By the late 1950s foremost musicians like Charlie Parker, Charles Mingus and John Coltrane explicitly introduced politics in their jazz, as the civil rights movement started gaining momentum in the US. Musician and author Gilad Atzmon explained it in a 2005 essay:
Black Americans were calling for freedom, and jazz expressed it better than mere words.
In 1969 avant garde jazz vocalist Leon Thomas, with spiritual jazz giant Pharoah Sanders, composed “Malcolm’s gone”. It’s a profoundly beautiful tribute to American civil rights activist and revolutionary, Malcolm X, who was assassinated in 1965.
The song appears on Thomas’s debut solo album, “Spirits Known and Unknown”. It features Sanders (on tenor sax) and other free jazz luminaries like Cecil McBee (bass), Lonnie Liston Smith (keyboards) and Roy Haynes (drums).
Thomas is often a forgotten figure in popular music. He’s best known for his unique jazz vocal style that is characterised by the experimental use of yodelling and scatting, along with his own beautiful natural voice.
The singer, who died in 1999, is mostly remembered for his contributions to the recordings of jazz and rock heavyweights such as Randy Weston, Rahsaan Roland Kirk, Oliver Nelson and Carlos Santana. That is despite the gravity of Thomas’s own solo work and his contribution to jazz, especially in the area of vocalisation.
Seconds of silence
Thomas’s opening line, to the mostly instrumental “Malcolm’s gone”, is simply the utterance “Malik El-Shabazz”, X’s assumed Muslim name at the time of his death. It’s then followed by a few seconds of silence before the band starts playing a deeply melancholic melody. The melody is the sonic equivalent of the emotions that one feels upon hearing of the passing of a loved one.
Thomas rejoins the melody about two minutes later with the line:
I know he’s gone… but he’s not forgotten.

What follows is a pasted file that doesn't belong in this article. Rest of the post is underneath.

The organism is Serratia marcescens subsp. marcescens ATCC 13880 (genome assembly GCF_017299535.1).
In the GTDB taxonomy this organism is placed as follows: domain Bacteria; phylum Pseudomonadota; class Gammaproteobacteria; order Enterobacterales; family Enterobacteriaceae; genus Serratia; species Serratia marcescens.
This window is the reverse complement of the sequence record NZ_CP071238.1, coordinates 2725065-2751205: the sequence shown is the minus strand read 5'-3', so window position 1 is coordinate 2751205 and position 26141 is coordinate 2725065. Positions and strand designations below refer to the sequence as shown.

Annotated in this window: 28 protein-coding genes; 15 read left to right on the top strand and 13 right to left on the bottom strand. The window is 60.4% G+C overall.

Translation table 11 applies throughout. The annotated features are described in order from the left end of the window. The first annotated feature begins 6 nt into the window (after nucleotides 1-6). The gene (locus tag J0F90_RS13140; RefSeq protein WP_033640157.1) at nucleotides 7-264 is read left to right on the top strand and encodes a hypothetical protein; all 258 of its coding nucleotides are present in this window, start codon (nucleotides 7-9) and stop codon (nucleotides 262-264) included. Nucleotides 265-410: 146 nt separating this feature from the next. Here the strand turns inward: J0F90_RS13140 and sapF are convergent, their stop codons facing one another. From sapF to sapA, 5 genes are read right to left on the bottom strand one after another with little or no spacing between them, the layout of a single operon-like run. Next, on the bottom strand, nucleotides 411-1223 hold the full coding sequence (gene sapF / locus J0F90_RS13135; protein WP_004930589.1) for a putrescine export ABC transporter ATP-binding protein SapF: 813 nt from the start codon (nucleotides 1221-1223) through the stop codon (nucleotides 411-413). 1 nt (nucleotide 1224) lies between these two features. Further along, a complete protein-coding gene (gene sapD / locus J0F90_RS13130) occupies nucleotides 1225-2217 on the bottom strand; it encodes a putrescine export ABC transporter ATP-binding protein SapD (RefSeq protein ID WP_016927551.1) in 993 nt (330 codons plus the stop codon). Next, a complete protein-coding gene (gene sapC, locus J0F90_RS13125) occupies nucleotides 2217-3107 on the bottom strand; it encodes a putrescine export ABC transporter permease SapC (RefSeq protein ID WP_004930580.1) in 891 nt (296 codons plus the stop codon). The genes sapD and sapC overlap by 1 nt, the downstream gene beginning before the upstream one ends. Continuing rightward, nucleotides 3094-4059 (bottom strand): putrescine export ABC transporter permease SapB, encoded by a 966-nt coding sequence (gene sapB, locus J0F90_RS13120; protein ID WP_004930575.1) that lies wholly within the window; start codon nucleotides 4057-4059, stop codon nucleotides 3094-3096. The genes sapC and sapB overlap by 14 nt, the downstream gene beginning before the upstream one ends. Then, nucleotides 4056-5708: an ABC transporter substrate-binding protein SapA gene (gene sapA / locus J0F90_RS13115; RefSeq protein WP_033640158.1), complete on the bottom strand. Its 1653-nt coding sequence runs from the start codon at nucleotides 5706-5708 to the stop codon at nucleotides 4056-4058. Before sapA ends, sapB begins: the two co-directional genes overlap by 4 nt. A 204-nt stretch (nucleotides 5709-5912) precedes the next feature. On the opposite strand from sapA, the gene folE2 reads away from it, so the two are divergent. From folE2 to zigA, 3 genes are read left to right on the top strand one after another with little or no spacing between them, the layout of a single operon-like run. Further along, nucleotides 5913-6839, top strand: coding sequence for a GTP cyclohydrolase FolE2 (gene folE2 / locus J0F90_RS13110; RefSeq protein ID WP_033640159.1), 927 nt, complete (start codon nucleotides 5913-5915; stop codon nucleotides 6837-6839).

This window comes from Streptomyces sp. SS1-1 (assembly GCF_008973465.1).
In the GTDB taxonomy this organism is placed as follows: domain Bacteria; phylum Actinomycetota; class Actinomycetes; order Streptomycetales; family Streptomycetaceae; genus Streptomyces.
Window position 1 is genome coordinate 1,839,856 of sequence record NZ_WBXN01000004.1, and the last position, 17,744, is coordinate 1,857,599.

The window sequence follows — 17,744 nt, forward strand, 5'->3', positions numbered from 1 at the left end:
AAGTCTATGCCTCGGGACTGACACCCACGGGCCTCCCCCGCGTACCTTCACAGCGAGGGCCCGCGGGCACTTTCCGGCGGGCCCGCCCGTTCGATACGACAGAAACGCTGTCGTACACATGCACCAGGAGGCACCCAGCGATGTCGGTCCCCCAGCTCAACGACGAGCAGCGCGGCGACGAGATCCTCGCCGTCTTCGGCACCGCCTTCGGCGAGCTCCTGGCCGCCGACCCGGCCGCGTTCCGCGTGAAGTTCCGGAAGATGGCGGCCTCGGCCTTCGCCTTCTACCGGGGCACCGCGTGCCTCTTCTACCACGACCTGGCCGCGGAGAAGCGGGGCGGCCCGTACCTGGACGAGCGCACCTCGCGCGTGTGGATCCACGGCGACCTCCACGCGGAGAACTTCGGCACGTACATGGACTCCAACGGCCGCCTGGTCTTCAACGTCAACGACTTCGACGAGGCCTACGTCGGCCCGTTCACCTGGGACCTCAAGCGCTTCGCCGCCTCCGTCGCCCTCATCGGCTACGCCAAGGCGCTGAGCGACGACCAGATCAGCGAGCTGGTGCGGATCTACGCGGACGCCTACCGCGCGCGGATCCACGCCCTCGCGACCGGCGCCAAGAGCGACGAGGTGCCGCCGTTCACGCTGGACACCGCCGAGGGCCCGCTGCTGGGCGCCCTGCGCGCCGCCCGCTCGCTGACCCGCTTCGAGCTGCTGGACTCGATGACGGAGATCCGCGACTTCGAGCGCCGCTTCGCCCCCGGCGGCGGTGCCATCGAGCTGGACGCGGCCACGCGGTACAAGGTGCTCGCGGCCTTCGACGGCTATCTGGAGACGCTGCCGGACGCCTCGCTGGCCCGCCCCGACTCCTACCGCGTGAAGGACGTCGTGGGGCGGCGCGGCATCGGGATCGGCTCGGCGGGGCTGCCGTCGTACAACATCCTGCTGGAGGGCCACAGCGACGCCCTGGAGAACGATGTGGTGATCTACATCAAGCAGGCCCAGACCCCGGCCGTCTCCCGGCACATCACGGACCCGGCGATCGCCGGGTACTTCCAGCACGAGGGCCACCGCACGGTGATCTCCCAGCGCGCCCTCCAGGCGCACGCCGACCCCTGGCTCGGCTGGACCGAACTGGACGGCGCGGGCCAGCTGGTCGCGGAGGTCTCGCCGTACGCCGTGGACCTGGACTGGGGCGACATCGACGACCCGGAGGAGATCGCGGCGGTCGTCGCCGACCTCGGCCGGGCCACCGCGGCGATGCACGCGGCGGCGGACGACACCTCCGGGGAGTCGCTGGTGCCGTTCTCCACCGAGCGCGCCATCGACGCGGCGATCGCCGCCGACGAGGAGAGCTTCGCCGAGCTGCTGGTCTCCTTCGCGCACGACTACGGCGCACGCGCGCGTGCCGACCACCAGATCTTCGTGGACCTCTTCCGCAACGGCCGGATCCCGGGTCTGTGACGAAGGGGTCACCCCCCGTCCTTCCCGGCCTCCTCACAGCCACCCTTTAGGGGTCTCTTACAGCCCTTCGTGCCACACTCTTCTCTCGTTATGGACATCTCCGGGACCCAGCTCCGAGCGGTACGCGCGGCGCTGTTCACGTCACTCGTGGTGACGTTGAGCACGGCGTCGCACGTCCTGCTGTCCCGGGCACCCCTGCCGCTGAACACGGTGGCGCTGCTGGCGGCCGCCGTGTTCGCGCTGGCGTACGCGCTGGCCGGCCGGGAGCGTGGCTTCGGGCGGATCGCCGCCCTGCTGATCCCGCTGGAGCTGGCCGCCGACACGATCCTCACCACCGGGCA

I know he died just to set me free… yes Malcolm’s gone, but he’s not forgotten, he died just to save me, give me back dignity.
Thomas then explodes into a yodel. His gloomy wail is set to a striking cacophony of beautifully layered rhythms and melodies. The song then transcends into what resembles a spiritual jazz version of a Pentecostal funeral service. It ends with the ululating congregation honouring the late Malcolm X by clapping in unison.
The song invokes the imagery of masses of mourning people at a funeral. At the same time it creates an atmosphere of jubilation reminiscent of a congregation experiencing glossolalia and spirit possession collectively.
Sonically it draws on various black spiritual traditions to express, in sound, the emotion of losing a well loved and respected member of the Ummah, or the Muslim community. The lyrics clearly draw parallels between X and Jesus Christ, which some may regard as the ultimate tribute, or perhaps a very strong political statement given the sociopolitical climate of the USA during that period.
A volatile period
The late 1960s, the period when Thomas released the song, was a very volatile period for African Americans. It marked the end of the relatively nonviolent American civil rights era, and the beginnings of the militant Black Power movement.
Many black people at the time felt that the passive resistance of the civil rights era was no longer a viable option in their quest for equality. Cue an ideological shift toward the black nationalist, Pan-Africanist and socialist ideologies offered by the Black Power movements, hellbent on protecting themselves by all means necessary against an oppressive state.
It was also when many influential and leading figures were either silenced, imprisoned or assassinated. The situation was further exacerbated by the Vietnam War and the Nixon-era conservative politics.
“Malcolm’s gone” is not only a song that pays tribute to one of the most influential black freedom fighters to walk this planet (which in itself is a revolutionary act). It’s a song that dares to liken him to the very same deity that racist nationalist white America prayed to at night, Jesus Christ. This was a very provocative act given America’s Christian foundations, and the fact that Malcolm X, a black Muslim, was perceived to be an enemy of the state.
With minimal lyrics and a robust otherworldly feel the song is able to capture the pain and optimism of black America in a time of great adversity. At the same time it consolidates ideas of civil rights pacifism (through the imagery of Christ) and Black power militancy (in the form of crashing instruments and wailing). It is a profound expression of the black condition of the time, and a deeply dignified tribute to a fallen soldier.
Protest music has made a serious comeback over the past five years. This article is the second in a series featuring Songs of Protest from across the world, genres and generations.
This article was originally published on The Conversation.